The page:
I’m going to start this review with a pretty obvious statement – I am an absolutely huge fan of the Puma V1.11 SL! They are the perfect boot for my style of play and meet my expectations as a winger. With that in mind, I am trying to keep an open mind for this review and have focused on the needs of each player on the field (rather than just myself.) Puma has kept things on this release pretty similar to its predecessor, the V1.10 SL, with some slight alterations to the design of the upper. For testing, I wore a pair of size 10US in the Fluo Green/Midnight Navy/White colorway.
Getting the Right Size!
I ended up wearing a size 10US for testing, just as I did for the V1.10 SL review. Normally I wear a size 9, so ordering a full size up is recommended. And just to note, there were actually times when I felt a size 10US was slightly tight so don’t even think about getting a pair in your regular size – they won’t fit!
No problems to note here, with the V1.11 SL offering great comfort right out of the box. The soleplate is really flexible and easily starts to contour to the shape of your foot as you run. Puma has also altered the last to produce a slightly roomier fit at the forefront of the boot. One area that might cause concern for players is the width through the midfoot and arch. There is little support there, so if you need a wider fit from the middle of your foot through your heel these boots might cause problems. Something I like to try with each boot is simply slipping them on barefoot to see how they feel inside. The V1.11 SL seems well protected for a boot that weighs 5.6oz and the lining feels super soft. All in all, I ended up breaking these into game action after two training sessions, and because my sizing was correct, I didn’t encounter any hotspots during the games I wore them in.
Touch and Control
Puma use a microfiber upper that features a textured touch design around the pass and receive region. It is almost like a stamp has imprinted or punched the design onto the boot. I found that this plays two important functions. First, it allows the upper to bend and flex more easily, resulting in a more natural feel. Second it improves touch on the ball by allowing more cushion on contact. In a sense, it acts as an additional layer of padding on an extremely thin upper! On the ball, these boots are a dream and they really allow you to keep the ball close to your feet while dribbling at speed. They are also a great boot for crossing in, you definitely feel the impact of striking the ball hard but I see this as more of a positive than negative..
Lightweight – Designed for Speed
In a funny twist of fate, Puma has upped the weight of the V1.11 SL from 5.3oz to 5.6oz. If your reaction at this moment is “what were they thinking??” then you are officially addicted to light weight and need some time in rehab! Realistically, this has improved the release in my opinion and to be honest, I actually feel like the V1.11 SL has substantially more padding than 0.3oz, or the weight of the V1.10 SL. Puma definitely proved a point with that release, now it is about finding ways to improve the overall performance and protection offered by the super lightweight range – if that means adding more ounces, so be it!
Compared to the V1.10 SL
Without over complicating things, the differences in both ranges lies in the development of the upper. Obviously there are plenty of aesthetic changes, but it is the textured upper on the V1.11SL compared to the smooth V1.10SL that offers a difference in performance. The soleplate used on each is very similar, with the V1.11SL offering a slightly larger last giving a roomier fit. The V1.11SL picks up a full extra point for durability, a half point for responsiveness (improved touch on the ball), but loses a half point for innovation (since the overall weight of the boot increased slightly.) For those interested, I also recently ran a post comparing the V1.11 versus V1.11 SL.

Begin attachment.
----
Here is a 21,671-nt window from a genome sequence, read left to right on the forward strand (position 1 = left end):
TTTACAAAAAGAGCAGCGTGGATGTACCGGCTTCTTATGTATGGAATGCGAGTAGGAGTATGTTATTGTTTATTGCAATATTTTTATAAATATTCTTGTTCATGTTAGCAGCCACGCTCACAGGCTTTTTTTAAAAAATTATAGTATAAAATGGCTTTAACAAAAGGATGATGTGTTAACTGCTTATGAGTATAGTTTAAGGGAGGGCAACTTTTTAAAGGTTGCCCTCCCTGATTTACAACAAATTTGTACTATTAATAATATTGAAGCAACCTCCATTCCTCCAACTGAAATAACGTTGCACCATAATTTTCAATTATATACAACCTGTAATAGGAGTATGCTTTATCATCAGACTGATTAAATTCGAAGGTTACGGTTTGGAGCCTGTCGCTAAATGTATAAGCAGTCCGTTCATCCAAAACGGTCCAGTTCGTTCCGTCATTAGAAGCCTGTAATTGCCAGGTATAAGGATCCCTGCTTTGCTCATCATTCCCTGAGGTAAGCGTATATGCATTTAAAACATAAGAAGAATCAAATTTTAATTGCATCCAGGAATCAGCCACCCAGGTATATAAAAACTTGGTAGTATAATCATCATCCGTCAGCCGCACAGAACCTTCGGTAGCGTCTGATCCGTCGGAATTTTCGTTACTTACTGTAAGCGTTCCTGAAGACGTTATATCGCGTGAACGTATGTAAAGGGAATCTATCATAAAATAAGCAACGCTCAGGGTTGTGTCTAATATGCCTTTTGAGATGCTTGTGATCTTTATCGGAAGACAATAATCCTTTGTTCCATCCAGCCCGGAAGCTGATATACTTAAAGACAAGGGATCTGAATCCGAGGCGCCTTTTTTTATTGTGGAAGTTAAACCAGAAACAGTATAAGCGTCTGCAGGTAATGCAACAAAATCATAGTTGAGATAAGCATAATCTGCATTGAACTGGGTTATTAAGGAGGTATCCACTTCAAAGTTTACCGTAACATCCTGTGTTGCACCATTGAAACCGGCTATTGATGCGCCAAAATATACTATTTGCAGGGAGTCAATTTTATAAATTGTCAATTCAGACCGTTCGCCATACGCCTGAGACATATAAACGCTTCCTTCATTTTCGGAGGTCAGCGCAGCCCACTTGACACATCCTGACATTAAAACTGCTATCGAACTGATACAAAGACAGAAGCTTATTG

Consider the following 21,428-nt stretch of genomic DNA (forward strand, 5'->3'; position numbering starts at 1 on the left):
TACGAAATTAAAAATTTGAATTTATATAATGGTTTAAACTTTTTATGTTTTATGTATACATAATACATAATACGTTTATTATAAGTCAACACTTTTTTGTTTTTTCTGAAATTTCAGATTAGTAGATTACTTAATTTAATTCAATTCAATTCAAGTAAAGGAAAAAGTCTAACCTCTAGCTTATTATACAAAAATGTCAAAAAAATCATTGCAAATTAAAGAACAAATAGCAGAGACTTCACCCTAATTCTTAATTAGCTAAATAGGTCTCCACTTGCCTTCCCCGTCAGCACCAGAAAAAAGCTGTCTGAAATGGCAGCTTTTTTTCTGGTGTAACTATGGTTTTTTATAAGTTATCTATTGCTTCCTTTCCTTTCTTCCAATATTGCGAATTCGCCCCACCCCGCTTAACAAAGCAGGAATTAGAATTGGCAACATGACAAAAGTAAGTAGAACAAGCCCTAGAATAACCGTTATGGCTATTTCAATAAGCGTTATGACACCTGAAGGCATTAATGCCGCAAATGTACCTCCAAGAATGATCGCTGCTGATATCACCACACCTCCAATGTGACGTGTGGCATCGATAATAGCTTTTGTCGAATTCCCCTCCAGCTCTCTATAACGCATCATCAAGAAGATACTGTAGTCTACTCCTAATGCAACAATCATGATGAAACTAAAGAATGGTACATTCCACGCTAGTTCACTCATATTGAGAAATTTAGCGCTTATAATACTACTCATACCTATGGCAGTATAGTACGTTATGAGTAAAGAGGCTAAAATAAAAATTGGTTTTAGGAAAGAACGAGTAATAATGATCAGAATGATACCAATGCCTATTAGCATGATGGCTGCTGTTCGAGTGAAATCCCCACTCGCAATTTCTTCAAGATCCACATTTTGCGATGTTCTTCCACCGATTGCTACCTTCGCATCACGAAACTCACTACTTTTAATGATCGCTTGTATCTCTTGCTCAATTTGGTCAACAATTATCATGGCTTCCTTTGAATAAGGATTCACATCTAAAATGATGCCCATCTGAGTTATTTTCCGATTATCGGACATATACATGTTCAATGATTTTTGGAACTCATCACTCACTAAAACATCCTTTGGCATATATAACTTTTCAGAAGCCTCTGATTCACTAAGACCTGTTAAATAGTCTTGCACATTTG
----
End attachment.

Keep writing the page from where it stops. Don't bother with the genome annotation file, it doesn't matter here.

The V1.11SL offers improved durability, primarily because of the angle at which the upper joins with the soleplate along the toe line (as seen above). Instead of the upper sliding straight into the soleplate, Puma has created a crease that produces a slightly larger lip. This doesn’t affect performance but it definitely will play a role in the boots lasting a longer life. Also, because there is more material used in the upper, you get slightly more protection and less scuffing through hard tackles.
The only real negative lies around protection, as is the case with all lightweight boots. This is particularly the case for defensive players who get stuck in on tackles more frequently, or attacking players who are on the receiving end of those challenges! I do feel like Puma has improved this release over its predecessor, but there is still a risk involved while wearing them. Personally, the protection issue didn’t concern me and I felt comfortable/confident wearing them in game.
Here is the one thing about this review that is very important to remember – I have a slight bias towards these boots and could easily give them a 10 out of 1o in every category. But, obviously, that wouldn’t make sense for you guys as players looking to find the most suitable boot. If you are a winger, fast forward, or a player who likes to take on defenders 1 vs 1, then the V1.11 SL is an excellent option. They offer great touch on the ball and have great weight distribution right through the boot. I don’t see these suiting defenders who like to tackle hard or players who need a power boot. Sizing is obviously key to ensuring you get the most out of a pair – they easily fit a full size small, so keep that in mind if you decide to order a pair. I’m not quiet sure why more professional players don’t wear these boots, maybe we will see more of them as the new season kicks up in August. But, ultimately, they sit as my personal favorite release to date!
*boots supplied for review by PUMA Soccer.